Spring Herd Farms is making outstanding contributions to Alberta’s agriculture and food sector through their business. The Spring Herd Farms podcast, The Herd Community, is on a mission to share farm experiences with their community and allow families to build their own positive farm experiences. They’re doing so through social media, online farm information sessions, chicken coop rentals, gift box creations using local vendors, and an upcoming podcast featuring agriculture and community professionals.
Learn more about this unique farming business, a participant in the Digital Economy Program, including how they got started, how they turned challenges into new business opportunities, and what’s next.
Tell us about yourself
My name is Emily Herder. My husband Logan and I run Spring Herd Farms in central Alberta.
Tell us about your business
We are a mixed operation. We have cattle, sheep, and a mixture of all other livestock. We moved onto the farm in 2014 and in the last year or two, we’ve expanded to offer education to producers and youth and to run our podcast The herd Community to offer education opportunities as well.
How did you come up with the business idea?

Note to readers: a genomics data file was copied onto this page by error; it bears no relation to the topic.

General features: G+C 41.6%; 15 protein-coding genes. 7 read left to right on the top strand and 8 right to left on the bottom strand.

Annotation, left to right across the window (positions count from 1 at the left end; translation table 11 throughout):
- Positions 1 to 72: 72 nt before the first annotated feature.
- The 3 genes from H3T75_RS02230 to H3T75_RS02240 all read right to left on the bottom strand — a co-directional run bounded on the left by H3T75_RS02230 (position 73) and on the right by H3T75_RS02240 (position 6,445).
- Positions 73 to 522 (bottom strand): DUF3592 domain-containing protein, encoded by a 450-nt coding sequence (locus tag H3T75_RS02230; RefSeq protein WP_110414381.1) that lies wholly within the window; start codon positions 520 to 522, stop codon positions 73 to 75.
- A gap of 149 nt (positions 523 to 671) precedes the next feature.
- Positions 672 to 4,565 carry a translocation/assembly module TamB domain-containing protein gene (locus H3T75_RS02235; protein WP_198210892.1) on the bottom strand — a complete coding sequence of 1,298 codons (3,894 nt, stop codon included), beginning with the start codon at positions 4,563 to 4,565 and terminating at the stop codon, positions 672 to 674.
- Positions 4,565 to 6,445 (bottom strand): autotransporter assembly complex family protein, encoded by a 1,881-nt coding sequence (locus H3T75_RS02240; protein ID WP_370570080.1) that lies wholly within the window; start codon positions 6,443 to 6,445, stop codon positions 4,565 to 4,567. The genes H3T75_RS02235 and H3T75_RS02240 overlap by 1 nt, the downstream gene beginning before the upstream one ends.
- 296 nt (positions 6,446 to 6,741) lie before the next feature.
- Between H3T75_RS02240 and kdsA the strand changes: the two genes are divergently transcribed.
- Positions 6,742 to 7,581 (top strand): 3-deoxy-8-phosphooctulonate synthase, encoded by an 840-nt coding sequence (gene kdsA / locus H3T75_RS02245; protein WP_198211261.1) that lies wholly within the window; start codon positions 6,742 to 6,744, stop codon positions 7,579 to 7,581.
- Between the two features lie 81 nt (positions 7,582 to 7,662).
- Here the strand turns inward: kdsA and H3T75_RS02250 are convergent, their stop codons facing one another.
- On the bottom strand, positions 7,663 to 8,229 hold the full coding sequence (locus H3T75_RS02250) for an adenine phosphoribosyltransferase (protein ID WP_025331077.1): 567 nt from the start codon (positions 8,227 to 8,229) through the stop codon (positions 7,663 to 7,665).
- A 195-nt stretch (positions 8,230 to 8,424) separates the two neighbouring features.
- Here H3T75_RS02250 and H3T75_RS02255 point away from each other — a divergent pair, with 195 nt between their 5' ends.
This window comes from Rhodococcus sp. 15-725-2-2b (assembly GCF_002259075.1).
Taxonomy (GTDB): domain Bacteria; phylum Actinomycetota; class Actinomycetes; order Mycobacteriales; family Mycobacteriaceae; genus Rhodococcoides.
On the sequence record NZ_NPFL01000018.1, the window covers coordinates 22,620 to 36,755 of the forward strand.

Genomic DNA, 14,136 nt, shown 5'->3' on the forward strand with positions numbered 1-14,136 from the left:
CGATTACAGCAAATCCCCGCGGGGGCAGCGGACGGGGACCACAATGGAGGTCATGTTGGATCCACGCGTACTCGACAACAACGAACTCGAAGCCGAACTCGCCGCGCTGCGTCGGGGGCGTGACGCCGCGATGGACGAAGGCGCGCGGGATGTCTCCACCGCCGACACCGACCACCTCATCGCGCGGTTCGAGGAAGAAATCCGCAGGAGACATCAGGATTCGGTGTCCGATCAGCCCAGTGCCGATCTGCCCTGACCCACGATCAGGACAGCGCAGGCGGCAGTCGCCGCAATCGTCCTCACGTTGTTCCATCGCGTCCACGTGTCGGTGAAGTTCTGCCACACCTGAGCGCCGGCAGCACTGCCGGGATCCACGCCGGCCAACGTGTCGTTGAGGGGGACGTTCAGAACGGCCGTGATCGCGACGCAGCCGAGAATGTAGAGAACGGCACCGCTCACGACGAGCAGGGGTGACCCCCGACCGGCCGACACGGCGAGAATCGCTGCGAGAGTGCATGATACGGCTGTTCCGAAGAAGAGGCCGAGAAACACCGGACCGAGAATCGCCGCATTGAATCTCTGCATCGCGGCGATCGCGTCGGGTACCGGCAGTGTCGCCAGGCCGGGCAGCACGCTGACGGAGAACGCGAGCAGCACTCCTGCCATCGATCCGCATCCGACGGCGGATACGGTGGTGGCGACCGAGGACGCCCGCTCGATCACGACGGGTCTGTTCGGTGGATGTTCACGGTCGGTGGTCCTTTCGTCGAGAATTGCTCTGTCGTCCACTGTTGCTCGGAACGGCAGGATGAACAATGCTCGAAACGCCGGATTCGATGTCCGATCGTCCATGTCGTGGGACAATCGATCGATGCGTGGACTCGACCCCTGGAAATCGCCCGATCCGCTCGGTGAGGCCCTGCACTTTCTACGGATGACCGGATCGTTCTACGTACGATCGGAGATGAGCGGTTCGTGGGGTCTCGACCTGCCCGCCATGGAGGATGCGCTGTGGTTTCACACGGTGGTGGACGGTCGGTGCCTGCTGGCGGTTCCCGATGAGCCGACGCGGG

Our education ideas for Spring Herd Farms really sprouted during COVID. I had this idea when we were locked down that maybe we could give families and kids the opportunity to learn a little bit about where their food came from in a fun way.
And the whole world had turned to virtual. So I mentioned to my husband once I said, “I wonder if we could educate people about agriculture and our livestock and what we do to take care of them virtually.”
What motived you to take the first steps and start this business?
So when we started the farm, that was just a natural progression for us, both my husband and I grew up on a farm. We always knew our goal was end up on a farm with our kids. What we didn’t predict was the education we’d be offering and, sort of the enabling education for families so that they could involve their kids as well and make their farm dreams possible. And to help producers develop good practices and expand their farm operations.
What are you most proud of? What is your biggest success?
What I’m most proud of Is how we have really been stretched to farm. You know, we were a traditional farm, to begin with. And now, with all these extra opportunities and networking, we’ve really been pushed out of our comfort zone, but I think it’s been great, and we appreciate all the opportunities that we have.
And I think if we wouldn’t have taken those initial risks, we wouldn’t be where we are today.
Where can I find out more about Spring Herd Farms?